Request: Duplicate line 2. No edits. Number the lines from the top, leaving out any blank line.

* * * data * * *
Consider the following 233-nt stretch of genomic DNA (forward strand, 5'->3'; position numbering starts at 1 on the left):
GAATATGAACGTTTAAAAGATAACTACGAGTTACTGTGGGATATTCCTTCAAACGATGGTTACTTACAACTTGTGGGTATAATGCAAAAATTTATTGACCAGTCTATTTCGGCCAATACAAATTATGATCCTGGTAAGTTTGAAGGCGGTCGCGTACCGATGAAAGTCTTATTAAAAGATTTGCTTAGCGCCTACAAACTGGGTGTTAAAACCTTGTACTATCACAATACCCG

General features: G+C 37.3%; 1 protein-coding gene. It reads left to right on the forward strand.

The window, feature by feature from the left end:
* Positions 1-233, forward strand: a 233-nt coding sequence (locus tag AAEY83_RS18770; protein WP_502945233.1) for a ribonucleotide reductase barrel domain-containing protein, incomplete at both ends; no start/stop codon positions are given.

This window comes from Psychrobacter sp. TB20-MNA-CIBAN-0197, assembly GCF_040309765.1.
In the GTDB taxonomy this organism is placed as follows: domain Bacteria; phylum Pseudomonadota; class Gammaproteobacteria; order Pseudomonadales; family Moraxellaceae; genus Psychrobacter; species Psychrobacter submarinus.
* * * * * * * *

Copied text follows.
GAATATGAACGTTTAAAAGATAACTACGAGTTACTGTGGGATATTCCTTCAAACGATGGTTACTTACAACTTGTGGGTATAATGCAAAAATTTATTGACCAGTCTATTTCGGCCAATACAAATTATGATCCTGGTAAGTTTGAAGGCGGTCGCGTACCGATGAAAGTCTTATTAAAAGATTTGCTTAGCGCCTACAAACTGGGTGTTAAAACCTTGTACTATCACAATACCCG